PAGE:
Wednesday, October 31, 2012

Paralegal Salaries on the Rise

Robert Half Legal has released its Annuary Guide with the news that starting salaries for Legal Professionals are projected to rise 3.0 Percent in 2013
The largest increases in base compensation are expected for associates, paralegals and legal secretaries at midsize and small-to-midsize law firms. Litigation support specialists also should see greater-than-average salary gains.

Robert Half Legal is a legal staffing firm specializing in lawyers, paralegals and other highly skilled legal professionals. The company's annual Salary Guide is based on extensive research, as well as local and national employment data gathered from Robert Half Legal offices throughout North America.
"As law firms focus on pursuing new revenue opportunities, the market is strengthening for mid- and senior-level associates with business development skills, extensive client contacts and experience in high-demand practice areas such as healthcare, commercial law and litigation," said Charles Volkert, executive director of Robert Half Legal.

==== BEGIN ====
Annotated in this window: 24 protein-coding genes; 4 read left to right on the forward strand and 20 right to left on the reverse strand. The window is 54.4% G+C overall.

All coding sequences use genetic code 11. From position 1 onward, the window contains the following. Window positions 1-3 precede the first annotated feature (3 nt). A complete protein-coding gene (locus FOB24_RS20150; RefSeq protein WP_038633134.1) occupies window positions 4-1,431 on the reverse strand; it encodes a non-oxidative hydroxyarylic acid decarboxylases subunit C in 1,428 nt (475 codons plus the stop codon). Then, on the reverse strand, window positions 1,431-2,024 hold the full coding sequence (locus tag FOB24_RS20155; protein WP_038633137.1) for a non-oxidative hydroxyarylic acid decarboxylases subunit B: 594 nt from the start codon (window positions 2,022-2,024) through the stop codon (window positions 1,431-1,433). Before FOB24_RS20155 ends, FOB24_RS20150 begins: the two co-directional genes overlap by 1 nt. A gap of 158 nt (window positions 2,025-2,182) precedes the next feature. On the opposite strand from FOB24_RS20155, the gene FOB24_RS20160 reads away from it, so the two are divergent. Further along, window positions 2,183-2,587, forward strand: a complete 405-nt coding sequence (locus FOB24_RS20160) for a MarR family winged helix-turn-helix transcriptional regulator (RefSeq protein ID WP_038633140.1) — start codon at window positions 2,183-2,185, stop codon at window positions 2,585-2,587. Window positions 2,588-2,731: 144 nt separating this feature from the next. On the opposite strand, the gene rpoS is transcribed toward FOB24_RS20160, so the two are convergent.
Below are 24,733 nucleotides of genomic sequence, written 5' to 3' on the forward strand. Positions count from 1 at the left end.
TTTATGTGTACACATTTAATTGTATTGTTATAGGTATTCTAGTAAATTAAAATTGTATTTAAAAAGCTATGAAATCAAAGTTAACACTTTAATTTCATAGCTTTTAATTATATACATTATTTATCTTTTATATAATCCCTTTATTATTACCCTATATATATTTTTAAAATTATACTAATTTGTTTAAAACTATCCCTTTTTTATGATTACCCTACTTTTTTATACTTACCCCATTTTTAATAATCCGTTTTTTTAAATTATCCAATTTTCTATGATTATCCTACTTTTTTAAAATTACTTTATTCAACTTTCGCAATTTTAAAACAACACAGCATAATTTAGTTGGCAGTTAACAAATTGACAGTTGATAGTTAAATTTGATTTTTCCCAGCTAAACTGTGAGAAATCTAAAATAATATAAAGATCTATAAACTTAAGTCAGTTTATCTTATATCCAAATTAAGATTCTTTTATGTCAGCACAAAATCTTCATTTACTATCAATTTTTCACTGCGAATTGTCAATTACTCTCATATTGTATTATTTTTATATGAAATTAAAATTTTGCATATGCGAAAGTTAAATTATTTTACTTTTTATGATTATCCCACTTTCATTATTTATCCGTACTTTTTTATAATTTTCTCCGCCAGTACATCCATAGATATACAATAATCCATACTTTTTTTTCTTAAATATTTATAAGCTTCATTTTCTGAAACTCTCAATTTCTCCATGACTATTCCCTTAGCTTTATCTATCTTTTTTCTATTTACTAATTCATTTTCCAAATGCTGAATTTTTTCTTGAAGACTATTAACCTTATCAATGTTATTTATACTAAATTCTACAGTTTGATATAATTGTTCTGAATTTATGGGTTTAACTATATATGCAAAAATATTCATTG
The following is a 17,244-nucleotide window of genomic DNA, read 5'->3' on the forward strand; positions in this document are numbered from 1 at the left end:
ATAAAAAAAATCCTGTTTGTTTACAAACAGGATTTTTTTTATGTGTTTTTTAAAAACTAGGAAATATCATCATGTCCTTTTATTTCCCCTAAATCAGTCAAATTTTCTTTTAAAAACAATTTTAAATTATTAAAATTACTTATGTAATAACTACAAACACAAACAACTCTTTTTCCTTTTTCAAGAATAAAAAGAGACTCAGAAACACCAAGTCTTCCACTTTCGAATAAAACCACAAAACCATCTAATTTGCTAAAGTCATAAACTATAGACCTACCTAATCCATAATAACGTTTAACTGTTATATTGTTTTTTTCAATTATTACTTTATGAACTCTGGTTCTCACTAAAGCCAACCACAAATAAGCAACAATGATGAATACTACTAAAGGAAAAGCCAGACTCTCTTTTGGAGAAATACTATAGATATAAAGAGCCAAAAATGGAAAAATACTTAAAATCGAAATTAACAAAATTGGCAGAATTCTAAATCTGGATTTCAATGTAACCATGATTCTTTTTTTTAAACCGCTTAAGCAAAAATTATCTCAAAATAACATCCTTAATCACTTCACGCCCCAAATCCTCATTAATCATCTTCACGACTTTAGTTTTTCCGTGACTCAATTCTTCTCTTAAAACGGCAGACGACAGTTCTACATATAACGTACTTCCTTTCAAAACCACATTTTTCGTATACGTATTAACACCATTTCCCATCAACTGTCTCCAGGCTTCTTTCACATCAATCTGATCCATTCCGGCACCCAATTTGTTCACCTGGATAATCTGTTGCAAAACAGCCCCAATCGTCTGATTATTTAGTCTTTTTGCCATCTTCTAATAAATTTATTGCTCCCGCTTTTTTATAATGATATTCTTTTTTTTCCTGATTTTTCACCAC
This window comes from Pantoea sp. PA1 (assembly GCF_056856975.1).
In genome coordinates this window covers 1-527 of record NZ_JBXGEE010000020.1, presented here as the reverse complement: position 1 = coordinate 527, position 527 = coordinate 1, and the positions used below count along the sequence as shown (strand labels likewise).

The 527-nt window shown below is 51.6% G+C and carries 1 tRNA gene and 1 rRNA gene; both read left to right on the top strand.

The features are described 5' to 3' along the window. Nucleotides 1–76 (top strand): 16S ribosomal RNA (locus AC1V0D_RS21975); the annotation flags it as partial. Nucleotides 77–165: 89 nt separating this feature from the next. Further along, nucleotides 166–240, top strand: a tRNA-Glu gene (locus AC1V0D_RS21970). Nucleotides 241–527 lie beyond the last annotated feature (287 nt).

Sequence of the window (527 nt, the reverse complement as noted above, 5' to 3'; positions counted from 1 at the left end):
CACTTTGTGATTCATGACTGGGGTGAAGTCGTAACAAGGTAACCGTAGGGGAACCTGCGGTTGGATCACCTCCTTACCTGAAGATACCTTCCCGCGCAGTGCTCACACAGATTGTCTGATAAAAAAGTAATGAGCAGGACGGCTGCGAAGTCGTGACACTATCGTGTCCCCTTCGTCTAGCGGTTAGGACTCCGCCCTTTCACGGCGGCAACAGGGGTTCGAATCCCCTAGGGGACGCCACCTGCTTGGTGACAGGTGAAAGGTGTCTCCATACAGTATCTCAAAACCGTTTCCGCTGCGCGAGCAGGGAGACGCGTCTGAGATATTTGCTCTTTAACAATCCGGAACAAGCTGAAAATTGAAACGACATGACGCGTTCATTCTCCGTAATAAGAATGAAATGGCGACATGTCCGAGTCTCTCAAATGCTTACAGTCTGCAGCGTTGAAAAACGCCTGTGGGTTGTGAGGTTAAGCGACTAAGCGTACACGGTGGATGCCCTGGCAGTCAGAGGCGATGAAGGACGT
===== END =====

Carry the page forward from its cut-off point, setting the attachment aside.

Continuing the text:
"While salaries have not yet returned to pre-recession levels, many hiring managers are offering above-average compensation and bonuses to attract the industry's best candidates and retain their most valuable employees."
Volkert added that many law firms and corporate legal departments are balancing the demands of managing rising workloads with the need to contain costs. "Increasingly, law firm partners and general counsel are bringing in legal professionals on a project basis to access expertise and extra support that may not be available internally," said Volkert.
Lawyer Positions: According to Robert Half Legal research, average starting salaries for lawyers are expected to increase 3.2 percent in 2013. The position that will see the biggest rise in compensation is a licensed lawyer with four to nine years of experience at a small-to-midsize law firm (10-35 lawyers).